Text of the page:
I have been renting an apartment for over a year and my landlord phoned me last week to tell me that he is increasing my rent. Does he have the right to do this?


The amount of rent payable for a property is agreed between the landlord and tenant at the start of a tenancy. If you are living in private rented accommodation, under the Residential Tenancies Act 2004, your landlord must follow certain procedures if he wants to raise the rent.

Your landlord has the right to review the rent once a year. A rent review can result in an increase or reduction of the rent. Unless the accommodation has changed substantially, it cannot be reviewed more often than this, or during the first 12 months of the tenancy.

Your landlord must give you at least 28 days’ notice of the amount of the proposed new rent and the date from which it is to take effect. The notice must be in writing. Emails, text messages and phone calls are not valid forms of notice.

Threshold, the national housing charity, publishes detailed advice on how to deal with rent increases, including a list of tips on dealing with your landlord. You can contact Threshold for advice on your particular situation by calling 1890 334 334 or through their website,

The Private Residential Tenancies Board (PRTB) deals with disputes between landlords and tenants, including disputes about rent reviews. If there is any dispute about the amount of rent being proposed, either side can refer the dispute to the PRTB. If the landlord has given you a valid written notice of the rent increase, you must contact the PRTB with your dispute before the date that the new rent comes into effect or within 28 days of getting the notice, whichever is later. There is no time limit if the notice is not valid.

You must continue to pay your current rent until the case has been determined by the PRTB.

Further information is available from the Citizens Information Centre below.


Know Your Rights D:

Back to Work Family Dividend

February 2015


I am unemployed, married with three children and getting Jobseeker’s Allowance. I would like to get back to work. I have heard there is a new payment to help with this situation.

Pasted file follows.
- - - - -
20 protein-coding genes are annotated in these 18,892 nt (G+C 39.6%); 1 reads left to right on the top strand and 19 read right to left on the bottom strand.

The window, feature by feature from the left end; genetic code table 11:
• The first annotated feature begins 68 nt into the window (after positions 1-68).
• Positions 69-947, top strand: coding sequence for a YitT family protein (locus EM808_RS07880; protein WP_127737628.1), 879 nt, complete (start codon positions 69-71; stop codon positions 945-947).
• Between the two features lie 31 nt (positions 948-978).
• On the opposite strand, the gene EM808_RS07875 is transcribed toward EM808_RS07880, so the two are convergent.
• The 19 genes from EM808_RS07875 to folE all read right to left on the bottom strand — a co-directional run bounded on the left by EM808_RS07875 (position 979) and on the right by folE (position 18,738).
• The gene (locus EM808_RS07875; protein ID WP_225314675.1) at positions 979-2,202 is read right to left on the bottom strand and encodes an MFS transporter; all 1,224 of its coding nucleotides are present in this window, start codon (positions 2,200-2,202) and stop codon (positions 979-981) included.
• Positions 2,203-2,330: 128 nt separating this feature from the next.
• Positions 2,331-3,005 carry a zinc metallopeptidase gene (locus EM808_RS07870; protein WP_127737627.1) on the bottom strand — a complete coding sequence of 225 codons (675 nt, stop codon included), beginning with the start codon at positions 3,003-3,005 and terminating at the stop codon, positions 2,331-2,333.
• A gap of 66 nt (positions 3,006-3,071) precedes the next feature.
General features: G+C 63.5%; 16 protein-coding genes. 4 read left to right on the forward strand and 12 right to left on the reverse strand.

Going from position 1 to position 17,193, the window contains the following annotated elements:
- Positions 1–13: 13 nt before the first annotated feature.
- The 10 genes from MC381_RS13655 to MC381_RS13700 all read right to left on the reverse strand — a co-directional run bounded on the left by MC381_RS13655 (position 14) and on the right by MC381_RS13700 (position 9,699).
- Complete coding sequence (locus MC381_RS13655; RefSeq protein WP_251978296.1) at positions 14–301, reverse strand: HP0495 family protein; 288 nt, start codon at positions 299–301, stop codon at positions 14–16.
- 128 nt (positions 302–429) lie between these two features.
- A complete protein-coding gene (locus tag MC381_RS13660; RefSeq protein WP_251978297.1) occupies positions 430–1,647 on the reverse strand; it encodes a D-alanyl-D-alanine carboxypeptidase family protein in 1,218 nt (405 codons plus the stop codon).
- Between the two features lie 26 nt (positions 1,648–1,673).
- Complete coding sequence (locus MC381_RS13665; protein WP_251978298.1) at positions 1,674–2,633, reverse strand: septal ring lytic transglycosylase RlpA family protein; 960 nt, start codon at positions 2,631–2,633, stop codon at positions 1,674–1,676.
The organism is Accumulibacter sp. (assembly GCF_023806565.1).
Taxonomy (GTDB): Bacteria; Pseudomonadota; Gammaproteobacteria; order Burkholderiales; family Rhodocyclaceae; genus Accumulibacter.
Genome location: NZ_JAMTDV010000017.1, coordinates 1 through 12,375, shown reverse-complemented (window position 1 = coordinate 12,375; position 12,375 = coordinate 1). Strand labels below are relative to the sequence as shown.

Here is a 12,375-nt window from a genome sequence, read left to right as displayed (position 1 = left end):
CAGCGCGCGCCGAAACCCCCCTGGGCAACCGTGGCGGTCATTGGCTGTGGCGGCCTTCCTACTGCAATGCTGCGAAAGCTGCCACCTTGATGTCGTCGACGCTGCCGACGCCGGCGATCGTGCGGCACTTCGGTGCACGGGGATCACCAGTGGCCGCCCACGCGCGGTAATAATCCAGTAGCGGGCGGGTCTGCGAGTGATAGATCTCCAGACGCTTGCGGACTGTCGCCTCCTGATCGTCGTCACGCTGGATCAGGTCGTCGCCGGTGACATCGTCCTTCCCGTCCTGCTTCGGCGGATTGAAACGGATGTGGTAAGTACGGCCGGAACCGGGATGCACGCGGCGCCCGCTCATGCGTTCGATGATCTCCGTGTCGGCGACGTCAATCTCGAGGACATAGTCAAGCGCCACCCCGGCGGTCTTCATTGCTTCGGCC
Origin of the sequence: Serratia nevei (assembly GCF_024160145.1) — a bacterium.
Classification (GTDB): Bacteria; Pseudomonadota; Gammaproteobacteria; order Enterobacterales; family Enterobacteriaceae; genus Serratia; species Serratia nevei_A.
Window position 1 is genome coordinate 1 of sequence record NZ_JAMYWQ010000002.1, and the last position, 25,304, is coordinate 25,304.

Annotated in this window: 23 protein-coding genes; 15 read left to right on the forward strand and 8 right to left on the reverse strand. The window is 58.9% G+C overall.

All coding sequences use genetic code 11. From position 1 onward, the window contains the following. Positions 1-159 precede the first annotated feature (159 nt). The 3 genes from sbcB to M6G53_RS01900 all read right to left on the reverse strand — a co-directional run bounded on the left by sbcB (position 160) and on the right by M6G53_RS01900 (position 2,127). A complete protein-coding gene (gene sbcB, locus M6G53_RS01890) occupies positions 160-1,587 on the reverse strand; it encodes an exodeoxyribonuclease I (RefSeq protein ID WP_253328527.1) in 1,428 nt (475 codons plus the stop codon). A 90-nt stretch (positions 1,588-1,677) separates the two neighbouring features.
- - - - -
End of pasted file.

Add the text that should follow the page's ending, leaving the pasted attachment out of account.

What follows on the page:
The Back to Work Family Dividend (BTWFD) gives financial support to people with children who were getting jobseeker’s or one-parent family payments and who either take up employment, increase their hours of employment or become self-employed.

The scheme is not yet operational but applications for the scheme are being accepted from 5 January 2015. No payments will be made until April 2015 and all eligible claims will be backdated to the date of application.

If you qualify for the scheme you will get a weekly payment for up to 2 years. You will be paid the equivalent of any Increases for Qualified Children that were being paid on your jobseeker or one-parent family payment (up to a maximum of 4 children) for the first year in employment. Half of that amount will be paid weekly for the second year.

You can combine time on a jobseeker’s payment with time spent on education, training or employment schemes to meet the eligibility requirements.

To qualify, you and all members of your family (including your adult dependant) must sign off all social welfare payments. The Back to Work Family Dividend cannot be paid with any other primary social welfare payment – with the exception of Child Benefit, Domiciliary Care Allowance and Family Income Supplement (FIS). The Back to Work Family Dividend is not taken into account in the means test for FIS.

You can contact your Intreo centre or local social welfare office to get more information on the scheme.
Further information is available from the Citizens Information Centre below.

Know Your Rights has been compiled by Co Wicklow Citizens Information Service which provides a free and confidential service to the public. See for details of your local centre or phone our main office in Bray on 0761 07 6780
Information is also available online at and from the Citizens Information Phone Service, 0761 07 4000.